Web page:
Lions, Eagles and Seahawks beat rivals on Thanksgiving Day
(Reuters) - The Philadelphia Eagles and Detroit Lions both served up U.S. Thanksgiving Day routs to move atop their divisions while the Seattle Seahawks boosted their playoff hopes with a commanding win on Thursday.
Football is as much a Thanksgiving Day tradition as turkey and pumpkin pie and the Lions served up the day's first course by mauling the Chicago Bears 34-17 before the Eagles thumped the Dallas Cowboys 33-10.
The defending Super Bowl champion Seahawks (8-4) capped the tasty tripleheader with a 19-3 win over San Francisco to move within a game of the NFC West-leading Arizona Cardinals and leave the 49ers in danger of falling out of the playoff chase.
As expected the game between the two West Coast rivals was a bruising battle from the start that featured two of the league's hardest hitting teams.
The Seahawks' top-ranked defense lived up to its fierce reputation by limiting the 49ers to 164 total yards of offense and a 40-yard Phil Dawson field goal.
An interception by Seattle's All-Pro cornerback Richard Sherman set up the game's only touchdown, Russell Wilson hitting Robert Turbin with 13-yard strike while Steven Hauschka handled the rest of scoring with four field goals.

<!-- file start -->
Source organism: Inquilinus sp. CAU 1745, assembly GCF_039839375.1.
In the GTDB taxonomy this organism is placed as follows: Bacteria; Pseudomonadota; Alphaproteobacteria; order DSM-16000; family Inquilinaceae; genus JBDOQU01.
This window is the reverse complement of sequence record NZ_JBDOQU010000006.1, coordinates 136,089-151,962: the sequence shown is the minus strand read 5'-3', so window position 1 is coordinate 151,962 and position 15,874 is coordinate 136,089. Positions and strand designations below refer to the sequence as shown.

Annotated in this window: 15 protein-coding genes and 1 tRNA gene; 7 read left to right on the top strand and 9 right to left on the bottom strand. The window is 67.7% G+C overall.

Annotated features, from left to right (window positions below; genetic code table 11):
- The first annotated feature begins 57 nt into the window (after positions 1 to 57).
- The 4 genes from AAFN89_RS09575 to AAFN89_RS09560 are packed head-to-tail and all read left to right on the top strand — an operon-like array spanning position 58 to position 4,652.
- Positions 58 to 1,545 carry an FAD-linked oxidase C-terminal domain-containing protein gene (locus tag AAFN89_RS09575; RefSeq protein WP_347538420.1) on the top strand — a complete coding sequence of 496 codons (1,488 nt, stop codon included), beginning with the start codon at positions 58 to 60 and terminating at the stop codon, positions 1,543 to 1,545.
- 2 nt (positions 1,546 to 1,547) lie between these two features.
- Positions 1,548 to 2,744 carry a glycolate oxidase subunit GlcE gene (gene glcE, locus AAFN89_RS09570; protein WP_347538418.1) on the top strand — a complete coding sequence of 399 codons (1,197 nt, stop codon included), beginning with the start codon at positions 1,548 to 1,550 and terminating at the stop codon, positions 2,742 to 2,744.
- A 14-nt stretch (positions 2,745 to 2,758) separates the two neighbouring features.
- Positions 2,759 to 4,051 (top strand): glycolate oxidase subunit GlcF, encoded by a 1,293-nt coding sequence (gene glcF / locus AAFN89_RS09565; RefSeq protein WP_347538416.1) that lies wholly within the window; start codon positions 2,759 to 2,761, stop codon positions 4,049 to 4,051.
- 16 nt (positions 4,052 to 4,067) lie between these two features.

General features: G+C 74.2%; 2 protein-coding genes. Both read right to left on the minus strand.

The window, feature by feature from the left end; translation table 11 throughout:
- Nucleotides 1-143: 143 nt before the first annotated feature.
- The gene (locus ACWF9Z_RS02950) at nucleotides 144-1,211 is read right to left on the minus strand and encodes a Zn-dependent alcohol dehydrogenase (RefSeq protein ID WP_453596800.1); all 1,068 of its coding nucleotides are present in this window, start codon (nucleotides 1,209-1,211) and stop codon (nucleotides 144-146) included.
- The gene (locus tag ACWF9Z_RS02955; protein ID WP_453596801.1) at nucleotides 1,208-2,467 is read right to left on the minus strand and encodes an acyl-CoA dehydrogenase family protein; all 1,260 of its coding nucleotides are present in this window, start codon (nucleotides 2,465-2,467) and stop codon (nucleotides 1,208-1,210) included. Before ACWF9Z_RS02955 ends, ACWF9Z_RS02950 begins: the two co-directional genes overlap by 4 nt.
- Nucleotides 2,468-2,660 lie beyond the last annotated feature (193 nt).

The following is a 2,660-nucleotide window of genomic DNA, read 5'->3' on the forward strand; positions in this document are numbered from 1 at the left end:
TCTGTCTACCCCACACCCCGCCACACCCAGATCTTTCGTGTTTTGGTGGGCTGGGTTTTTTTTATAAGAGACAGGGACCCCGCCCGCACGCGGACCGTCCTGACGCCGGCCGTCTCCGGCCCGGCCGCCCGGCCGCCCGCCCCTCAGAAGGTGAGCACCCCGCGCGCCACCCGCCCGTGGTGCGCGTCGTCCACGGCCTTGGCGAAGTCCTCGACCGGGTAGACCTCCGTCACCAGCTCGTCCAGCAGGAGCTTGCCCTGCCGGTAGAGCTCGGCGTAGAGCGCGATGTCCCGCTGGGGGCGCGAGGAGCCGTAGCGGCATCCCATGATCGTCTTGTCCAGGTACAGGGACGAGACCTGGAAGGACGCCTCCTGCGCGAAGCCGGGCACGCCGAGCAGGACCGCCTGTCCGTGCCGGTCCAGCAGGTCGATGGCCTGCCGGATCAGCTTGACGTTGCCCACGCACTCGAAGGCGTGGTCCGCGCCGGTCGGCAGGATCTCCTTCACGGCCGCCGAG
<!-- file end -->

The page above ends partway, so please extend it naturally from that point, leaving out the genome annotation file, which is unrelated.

"It's a huge game to win, on their turf it is pretty tough to do," said Wilson, who completed 15 passes for 236 yards. "One game at a time, we know there are a lot of great teams to play, NFC is not easy to win against, we are excited about the opportunity, championship mindset we'll see what happens."
Dallas and Philadelphia came into the game as co-leaders of the NFC East but when time expired it was the Eagles alone atop the division after quarterback Mark Sanchez ran for a touchdown and threw for another while LeSean McCoy rumbled for 159 yards and a score.
The Eagles took control early with Sanchez diving in from two yards out to cap an impressive opening drive before hooking up with Jordan Matthews on a 27-yard touchdown strike on their next possession for a 14-0 first quarter lead. Continued...